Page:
By Christine Kearney
PARK CITY, Utah (Reuters) - The Sundance Film Festival was set to open on Thursday night with four features, including a documentary examining America's housing crisis, the fractured American dream and values humbled by today's lackluster economy.
The documentary, "The Queen of Versailles," follows self-made billionaires Jackie and David Siegel who at first glance may not seem in touch with many Americans who have struggled in the current, downbeat economy. The film opens with the couple constructing their dream house: A 90,000 square foot mansion named "Versailles" inspired by the French palace.
But director Lauren Greenfield told Reuters the story eventually came to resemble many of the lessons learned by those who have lost their homes, jobs and experienced the effects of the economic crisis.
"The American dream has always been this idea of home ownership," Greenfield said, but the film shows the Siegels dealing with the impact of the economy, like many in the United States, and "how they downsize and cope with the situation," eventually rediscovering what is important to them.
"They do take on this everyman quality that ends up putting them nearer to us in terms of the overreaching of America and downsizing and getting back to core values," said Greenfield.
"Versailles" is one of several high-profile films here that show Americans tackling problems associated with the downturned economy and broken dreams.
"It's no secret that times are dark and grim," Robert Redford, whose Sundance Institute for filmmaking backs the festival, told reporters on Thursday.
10 DAYS; 100+ FILMS
Overall, there are more than 100 fiction and documentary films showing at the festival that runs for the 10 days in the ski resort town of Park City, Utah, east of Salt Lake City.
The other opening night screenings include two fictional tales, "Hello I Must Be Going" starring Melanie Lynskey as a demoralized, divorced 35-year-old who moves back in with her parents and "Wish You Were Here," an Australian film starring Joel Edgerton as a man clinging to a shattered family.
"Searching For Sugar Man," competing in the world documentary section, completes the opening night lineup. It is one of many films here centered on musicians and shows two fans looking into the mystery of how a would-be 1970s rock icon declined into obscurity.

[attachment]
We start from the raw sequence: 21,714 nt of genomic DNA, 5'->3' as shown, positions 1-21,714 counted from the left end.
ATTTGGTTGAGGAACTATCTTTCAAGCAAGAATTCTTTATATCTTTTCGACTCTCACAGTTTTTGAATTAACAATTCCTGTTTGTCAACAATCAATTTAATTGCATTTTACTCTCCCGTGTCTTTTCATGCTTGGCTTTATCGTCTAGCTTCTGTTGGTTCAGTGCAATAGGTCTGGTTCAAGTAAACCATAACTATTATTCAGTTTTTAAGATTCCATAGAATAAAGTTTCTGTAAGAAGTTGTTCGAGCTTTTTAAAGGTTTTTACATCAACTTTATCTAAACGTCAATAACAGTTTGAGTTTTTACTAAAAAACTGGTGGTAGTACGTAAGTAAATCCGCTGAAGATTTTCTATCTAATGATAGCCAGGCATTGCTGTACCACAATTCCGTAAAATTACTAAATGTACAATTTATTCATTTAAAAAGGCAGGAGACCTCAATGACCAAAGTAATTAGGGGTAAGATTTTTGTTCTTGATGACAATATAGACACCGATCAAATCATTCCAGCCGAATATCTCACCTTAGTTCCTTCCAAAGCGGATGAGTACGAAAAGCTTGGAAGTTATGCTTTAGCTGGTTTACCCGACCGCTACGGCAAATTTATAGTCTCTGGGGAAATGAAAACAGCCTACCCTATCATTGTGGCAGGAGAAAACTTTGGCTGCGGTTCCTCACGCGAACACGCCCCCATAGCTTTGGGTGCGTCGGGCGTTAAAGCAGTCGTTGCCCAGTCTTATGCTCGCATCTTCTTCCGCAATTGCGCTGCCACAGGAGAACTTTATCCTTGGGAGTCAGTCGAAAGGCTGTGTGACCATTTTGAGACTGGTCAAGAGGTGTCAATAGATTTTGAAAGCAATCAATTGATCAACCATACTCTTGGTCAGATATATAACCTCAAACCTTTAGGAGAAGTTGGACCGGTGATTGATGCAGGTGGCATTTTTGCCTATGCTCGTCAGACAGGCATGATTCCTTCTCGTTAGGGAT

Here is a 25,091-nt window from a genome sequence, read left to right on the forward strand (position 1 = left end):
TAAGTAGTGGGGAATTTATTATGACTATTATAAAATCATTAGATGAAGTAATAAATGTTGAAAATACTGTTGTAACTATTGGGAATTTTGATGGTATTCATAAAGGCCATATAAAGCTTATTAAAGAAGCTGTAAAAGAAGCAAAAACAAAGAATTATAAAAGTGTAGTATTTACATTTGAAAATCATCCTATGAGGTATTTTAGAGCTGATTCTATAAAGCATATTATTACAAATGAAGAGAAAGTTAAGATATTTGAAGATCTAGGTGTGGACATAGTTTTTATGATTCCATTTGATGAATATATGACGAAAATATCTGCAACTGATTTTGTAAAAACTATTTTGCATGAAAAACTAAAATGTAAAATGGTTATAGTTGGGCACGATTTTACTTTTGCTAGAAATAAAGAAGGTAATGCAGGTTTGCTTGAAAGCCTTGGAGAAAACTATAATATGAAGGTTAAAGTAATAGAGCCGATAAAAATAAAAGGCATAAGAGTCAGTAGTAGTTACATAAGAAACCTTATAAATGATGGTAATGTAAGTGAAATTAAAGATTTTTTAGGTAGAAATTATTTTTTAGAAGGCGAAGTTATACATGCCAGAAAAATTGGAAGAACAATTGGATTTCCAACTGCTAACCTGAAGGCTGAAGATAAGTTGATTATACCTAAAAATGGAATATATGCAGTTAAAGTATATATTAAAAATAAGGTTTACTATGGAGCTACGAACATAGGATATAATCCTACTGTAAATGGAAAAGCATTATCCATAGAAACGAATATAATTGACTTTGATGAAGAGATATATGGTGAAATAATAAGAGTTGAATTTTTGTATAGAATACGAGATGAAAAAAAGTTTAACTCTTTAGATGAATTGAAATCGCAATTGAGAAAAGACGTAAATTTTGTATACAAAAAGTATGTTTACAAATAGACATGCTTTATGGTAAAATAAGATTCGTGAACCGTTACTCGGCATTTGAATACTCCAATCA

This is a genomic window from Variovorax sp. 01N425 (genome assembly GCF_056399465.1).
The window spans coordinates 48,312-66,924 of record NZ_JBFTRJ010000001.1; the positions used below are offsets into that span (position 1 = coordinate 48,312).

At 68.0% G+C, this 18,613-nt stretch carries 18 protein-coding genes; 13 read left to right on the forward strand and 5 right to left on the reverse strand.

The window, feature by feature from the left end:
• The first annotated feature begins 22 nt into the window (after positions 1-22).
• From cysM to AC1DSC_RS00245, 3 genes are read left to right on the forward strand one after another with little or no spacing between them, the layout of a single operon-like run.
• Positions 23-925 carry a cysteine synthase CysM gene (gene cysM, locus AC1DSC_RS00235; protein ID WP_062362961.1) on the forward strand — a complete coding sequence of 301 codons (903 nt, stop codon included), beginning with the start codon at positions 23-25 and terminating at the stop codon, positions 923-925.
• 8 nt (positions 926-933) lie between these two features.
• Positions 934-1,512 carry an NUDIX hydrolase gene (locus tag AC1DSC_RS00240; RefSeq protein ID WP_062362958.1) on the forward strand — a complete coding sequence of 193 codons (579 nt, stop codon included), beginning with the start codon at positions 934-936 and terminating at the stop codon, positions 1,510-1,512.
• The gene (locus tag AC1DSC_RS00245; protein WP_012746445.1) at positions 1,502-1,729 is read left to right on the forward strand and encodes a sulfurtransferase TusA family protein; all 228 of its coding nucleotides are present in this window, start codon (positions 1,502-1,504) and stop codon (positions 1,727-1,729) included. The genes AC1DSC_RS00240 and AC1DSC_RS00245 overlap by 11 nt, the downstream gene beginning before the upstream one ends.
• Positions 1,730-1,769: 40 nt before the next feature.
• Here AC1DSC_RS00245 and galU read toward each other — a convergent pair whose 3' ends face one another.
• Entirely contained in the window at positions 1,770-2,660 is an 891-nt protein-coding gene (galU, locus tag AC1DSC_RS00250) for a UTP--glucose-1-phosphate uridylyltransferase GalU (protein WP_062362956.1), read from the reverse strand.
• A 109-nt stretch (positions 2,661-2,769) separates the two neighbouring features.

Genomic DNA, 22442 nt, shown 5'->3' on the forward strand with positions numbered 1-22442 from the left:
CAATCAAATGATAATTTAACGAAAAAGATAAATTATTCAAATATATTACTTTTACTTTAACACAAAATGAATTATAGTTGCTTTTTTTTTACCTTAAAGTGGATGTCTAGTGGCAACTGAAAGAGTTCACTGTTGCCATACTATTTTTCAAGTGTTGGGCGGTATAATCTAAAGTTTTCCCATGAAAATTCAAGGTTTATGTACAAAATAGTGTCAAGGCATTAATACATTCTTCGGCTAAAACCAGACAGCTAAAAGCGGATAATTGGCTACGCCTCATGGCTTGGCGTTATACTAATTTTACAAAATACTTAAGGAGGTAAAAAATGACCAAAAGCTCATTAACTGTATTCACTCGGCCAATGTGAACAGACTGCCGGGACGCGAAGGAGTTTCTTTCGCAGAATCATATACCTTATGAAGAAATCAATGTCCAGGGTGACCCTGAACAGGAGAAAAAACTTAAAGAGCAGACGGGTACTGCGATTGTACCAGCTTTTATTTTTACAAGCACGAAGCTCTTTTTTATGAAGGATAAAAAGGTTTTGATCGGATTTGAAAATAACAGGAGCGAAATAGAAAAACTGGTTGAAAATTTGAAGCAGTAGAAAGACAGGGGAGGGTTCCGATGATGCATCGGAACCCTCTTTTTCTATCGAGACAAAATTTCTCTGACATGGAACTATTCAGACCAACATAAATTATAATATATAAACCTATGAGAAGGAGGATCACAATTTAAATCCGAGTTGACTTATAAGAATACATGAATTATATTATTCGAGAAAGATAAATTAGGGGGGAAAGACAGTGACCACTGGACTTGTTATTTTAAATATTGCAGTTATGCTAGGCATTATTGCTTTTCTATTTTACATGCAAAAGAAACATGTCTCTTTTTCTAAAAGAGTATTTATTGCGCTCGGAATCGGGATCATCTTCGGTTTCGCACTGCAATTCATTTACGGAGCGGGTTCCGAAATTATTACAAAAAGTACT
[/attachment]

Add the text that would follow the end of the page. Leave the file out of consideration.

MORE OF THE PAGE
Festival director John Cooper said the opening night films reflect the choice of more experienced directors or accomplished stories at the festival that prides itself on being a launch pad for careers and for premiering low-budget hits like "Little Miss Sunshine" and documentary "An Inconvenient Truth."
"Partly we look for filmmakers that are seasoned," he said addressing opening night. "We like a filmmaker who knows the ropes -- something that will play well."
Of all the opening films, Greenfield's "Versailles" is the most hyped. Adding to the buzz, the Siegels sued the filmmakers and Sundance for defamation over promotional materials for the film, but Greenfield said she could not comment on the lawsuit.
Coming into the festival, other films on which audiences and buyers are focused include Spike Lee's "Red Hook Summer," "Red Lights" with Sigourney Weaver and Robert De Niro and Stephen Frears' "Lay The Favorite" starring Rebecca Hall, Bruce Willis and Catherine Zeta-Jones.
"Bachelorette," with Kirsten Dunst and Isla Fisher tells of a group of young, single women casting aside bitterness at a hedonistic bachelorette party. Numerous other stars are expected to appear including Kate Bosworth, Chris Rock, Julie Delpy and Paul Simon as the tiny, snowy town transforms into promotional suites and film parties.
After a successful festival last year on the business end with more than two dozen films sold, buyers were optimistic coming into the festival after a downturn in the market that began about five years ago.
(Reporting By Christine Kearney; Editing by Bob Tourtellotte)